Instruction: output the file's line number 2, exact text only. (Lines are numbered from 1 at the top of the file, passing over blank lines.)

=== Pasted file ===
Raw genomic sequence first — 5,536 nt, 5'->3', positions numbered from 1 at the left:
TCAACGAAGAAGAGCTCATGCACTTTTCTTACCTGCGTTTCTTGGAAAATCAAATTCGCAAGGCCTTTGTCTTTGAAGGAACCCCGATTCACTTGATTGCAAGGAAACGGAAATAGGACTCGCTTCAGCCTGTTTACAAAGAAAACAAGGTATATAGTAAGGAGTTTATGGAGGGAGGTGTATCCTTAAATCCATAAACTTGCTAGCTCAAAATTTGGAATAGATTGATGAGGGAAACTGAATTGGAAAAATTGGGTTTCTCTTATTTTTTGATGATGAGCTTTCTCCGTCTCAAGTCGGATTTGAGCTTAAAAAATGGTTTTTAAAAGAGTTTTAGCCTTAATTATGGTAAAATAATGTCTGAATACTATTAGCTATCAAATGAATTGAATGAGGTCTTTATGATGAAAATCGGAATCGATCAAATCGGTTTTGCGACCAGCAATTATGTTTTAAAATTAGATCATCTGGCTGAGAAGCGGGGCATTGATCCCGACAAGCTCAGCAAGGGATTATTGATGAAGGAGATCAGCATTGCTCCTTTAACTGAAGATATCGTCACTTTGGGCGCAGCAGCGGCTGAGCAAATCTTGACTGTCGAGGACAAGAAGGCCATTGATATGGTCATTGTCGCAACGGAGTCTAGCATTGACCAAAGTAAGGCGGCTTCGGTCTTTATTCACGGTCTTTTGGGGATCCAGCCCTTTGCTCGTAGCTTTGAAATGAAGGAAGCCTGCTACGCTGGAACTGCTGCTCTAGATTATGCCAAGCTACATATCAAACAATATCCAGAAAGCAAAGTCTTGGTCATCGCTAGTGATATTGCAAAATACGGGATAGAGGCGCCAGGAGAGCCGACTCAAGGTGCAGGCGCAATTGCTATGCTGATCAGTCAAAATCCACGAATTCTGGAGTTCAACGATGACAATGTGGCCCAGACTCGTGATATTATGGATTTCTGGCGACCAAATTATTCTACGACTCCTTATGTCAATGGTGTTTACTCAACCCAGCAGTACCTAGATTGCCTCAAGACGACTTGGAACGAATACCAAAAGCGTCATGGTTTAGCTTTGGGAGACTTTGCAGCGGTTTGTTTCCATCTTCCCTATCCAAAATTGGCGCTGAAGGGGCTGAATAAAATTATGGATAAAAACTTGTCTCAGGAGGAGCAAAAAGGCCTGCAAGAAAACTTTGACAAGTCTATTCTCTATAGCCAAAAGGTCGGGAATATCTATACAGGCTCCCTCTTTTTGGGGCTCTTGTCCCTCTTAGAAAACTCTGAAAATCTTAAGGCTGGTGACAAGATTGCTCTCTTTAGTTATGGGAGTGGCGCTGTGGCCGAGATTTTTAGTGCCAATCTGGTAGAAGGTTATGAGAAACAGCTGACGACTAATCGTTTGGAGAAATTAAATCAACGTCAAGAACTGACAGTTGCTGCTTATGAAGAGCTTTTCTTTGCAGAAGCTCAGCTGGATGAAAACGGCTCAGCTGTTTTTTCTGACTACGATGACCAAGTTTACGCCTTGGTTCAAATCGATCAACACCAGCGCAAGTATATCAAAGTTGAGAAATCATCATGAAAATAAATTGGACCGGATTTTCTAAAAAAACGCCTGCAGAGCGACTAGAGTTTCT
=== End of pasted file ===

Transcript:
TCAACGAAGAAGAGCTCATGCACTTTTCTTACCTGCGTTTCTTGGAAAATCAAATTCGCAAGGCCTTTGTCTTTGAAGGAACCCCGATTCACTTGATTGCAAGGAAACGGAAATAGGACTCGCTTCAGCCTGTTTACAAAGAAAACAAGGTATATAGTAAGGAGTTTATGGAGGGAGGTGTATCCTTAAATCCATAAACTTGCTAGCTCAAAATTTGGAATAGATTGATGAGGGAAACTGAATTGGAAAAATTGGGTTTCTCTTATTTTTTGATGATGAGCTTTCTCCGTCTCAAGTCGGATTTGAGCTTAAAAAATGGTTTTTAAAAGAGTTTTAGCCTTAATTATGGTAAAATAATGTCTGAATACTATTAGCTATCAAATGAATTGAATGAGGTCTTTATGATGAAAATCGGAATCGATCAAATCGGTTTTGCGACCAGCAATTATGTTTTAAAATTAGATCATCTGGCTGAGAAGCGGGGCATTGATCCCGACAAGCTCAGCAAGGGATTATTGATGAAGGAGATCAGCATTGCTCCTTTAACTGAAGATATCGTCACTTTGGGCGCAGCAGCGGCTGAGCAAATCTTGACTGTCGAGGACAAGAAGGCCATTGATATGGTCATTGTCGCAACGGAGTCTAGCATTGACCAAAGTAAGGCGGCTTCGGTCTTTATTCACGGTCTTTTGGGGATCCAGCCCTTTGCTCGTAGCTTTGAAATGAAGGAAGCCTGCTACGCTGGAACTGCTGCTCTAGATTATGCCAAGCTACATATCAAACAATATCCAGAAAGCAAAGTCTTGGTCATCGCTAGTGATATTGCAAAATACGGGATAGAGGCGCCAGGAGAGCCGACTCAAGGTGCAGGCGCAATTGCTATGCTGATCAGTCAAAATCCACGAATTCTGGAGTTCAACGATGACAATGTGGCCCAGACTCGTGATATTATGGATTTCTGGCGACCAAATTATTCTACGACTCCTTATGTCAATGGTGTTTACTCAACCCAGCAGTACCTAGATTGCCTCAAGACGACTTGGAACGAATACCAAAAGCGTCATGGTTTAGCTTTGGGAGACTTTGCAGCGGTTTGTTTCCATCTTCCCTATCCAAAATTGGCGCTGAAGGGGCTGAATAAAATTATGGATAAAAACTTGTCTCAGGAGGAGCAAAAAGGCCTGCAAGAAAACTTTGACAAGTCTATTCTCTATAGCCAAAAGGTCGGGAATATCTATACAGGCTCCCTCTTTTTGGGGCTCTTGTCCCTCTTAGAAAACTCTGAAAATCTTAAGGCTGGTGACAAGATTGCTCTCTTTAGTTATGGGAGTGGCGCTGTGGCCGAGATTTTTAGTGCCAATCTGGTAGAAGGTTATGAGAAACAGCTGACGACTAATCGTTTGGAGAAATTAAATCAACGTCAAGAACTGACAGTTGCTGCTTATGAAGAGCTTTTCTTTGCAGAAGCTCAGCTGGATGAAAACGGCTCAGCTGTTTTTTCTGACTACGATGACCAAGTTTACGCCTTGGTTCAAATCGATCAACACCAGCGCAAGTATATCAAAGTTGAGAAATCATCATGAAAATAAATTGGACCGGATTTTCTAAAAAAACGCCTGCAGAGCGACTAGAGTTTCT